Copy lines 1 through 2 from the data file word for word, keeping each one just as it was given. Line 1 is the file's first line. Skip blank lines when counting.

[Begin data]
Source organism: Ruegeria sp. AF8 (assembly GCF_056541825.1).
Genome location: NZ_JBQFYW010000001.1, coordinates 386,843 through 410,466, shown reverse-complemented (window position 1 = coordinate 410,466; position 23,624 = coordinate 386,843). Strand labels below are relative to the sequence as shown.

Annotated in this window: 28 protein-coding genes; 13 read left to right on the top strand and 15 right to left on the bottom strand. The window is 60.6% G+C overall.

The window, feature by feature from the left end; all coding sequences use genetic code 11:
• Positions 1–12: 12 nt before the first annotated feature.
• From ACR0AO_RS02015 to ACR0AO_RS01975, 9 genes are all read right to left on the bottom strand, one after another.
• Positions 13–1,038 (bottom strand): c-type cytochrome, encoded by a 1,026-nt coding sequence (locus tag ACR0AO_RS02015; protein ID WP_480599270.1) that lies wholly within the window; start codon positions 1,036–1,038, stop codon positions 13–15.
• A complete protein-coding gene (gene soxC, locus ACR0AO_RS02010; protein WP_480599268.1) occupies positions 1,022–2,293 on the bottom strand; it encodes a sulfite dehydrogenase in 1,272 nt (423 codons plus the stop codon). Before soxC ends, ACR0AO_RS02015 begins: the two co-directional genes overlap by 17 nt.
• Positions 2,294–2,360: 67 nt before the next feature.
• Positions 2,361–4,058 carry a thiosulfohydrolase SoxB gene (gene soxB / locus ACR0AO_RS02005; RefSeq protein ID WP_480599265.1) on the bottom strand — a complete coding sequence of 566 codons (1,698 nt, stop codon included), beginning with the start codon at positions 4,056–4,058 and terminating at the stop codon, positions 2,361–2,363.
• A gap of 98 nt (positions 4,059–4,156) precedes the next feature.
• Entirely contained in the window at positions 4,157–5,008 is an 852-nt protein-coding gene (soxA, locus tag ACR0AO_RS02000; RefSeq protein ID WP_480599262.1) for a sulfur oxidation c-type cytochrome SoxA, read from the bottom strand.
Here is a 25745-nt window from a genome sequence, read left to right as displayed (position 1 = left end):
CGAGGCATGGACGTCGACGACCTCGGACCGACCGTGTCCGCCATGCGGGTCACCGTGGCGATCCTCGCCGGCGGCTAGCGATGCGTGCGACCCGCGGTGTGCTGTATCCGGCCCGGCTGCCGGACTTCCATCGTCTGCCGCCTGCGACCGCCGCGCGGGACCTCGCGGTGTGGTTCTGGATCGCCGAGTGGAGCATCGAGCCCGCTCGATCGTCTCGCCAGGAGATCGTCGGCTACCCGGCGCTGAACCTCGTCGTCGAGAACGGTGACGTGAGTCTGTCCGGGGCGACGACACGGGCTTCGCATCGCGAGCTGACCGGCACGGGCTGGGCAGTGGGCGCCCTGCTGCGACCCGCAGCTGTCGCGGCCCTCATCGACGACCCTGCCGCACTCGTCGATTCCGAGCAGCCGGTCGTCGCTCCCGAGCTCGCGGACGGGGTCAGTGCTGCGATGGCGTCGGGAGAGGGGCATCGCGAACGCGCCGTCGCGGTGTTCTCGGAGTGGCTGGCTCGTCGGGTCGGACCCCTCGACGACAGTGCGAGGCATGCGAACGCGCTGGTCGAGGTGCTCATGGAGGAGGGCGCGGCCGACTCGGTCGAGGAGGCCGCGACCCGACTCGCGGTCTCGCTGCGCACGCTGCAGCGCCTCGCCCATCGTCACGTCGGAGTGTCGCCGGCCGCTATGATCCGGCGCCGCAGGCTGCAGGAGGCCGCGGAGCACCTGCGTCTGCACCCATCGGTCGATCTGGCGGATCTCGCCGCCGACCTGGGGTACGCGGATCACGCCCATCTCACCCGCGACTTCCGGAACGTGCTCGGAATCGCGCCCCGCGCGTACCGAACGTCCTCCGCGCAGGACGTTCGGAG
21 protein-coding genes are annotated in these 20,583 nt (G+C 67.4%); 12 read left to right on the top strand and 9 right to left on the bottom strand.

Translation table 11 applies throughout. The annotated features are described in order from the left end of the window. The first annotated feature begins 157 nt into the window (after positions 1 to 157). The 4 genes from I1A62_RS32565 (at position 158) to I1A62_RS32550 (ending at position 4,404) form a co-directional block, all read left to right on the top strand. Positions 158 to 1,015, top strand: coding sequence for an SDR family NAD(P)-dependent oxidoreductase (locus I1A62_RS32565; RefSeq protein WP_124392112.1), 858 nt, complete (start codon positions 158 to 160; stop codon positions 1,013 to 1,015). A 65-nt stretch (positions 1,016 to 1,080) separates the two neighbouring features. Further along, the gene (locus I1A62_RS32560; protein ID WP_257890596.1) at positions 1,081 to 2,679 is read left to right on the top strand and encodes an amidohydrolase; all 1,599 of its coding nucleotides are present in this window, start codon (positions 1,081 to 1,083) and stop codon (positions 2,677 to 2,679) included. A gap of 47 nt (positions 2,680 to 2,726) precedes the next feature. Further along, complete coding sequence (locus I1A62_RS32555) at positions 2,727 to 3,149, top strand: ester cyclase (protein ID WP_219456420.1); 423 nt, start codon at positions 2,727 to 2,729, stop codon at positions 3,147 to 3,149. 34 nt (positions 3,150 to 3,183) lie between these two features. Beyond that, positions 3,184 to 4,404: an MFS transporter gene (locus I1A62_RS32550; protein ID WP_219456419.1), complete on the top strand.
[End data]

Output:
Source organism: Ruegeria sp. AF8 (assembly GCF_056541825.1).
Genome location: NZ_JBQFYW010000001.1, coordinates 386,843 through 410,466, shown reverse-complemented (window position 1 = coordinate 410,466; position 23,624 = coordinate 386,843). Strand labels below are relative to the sequence as shown.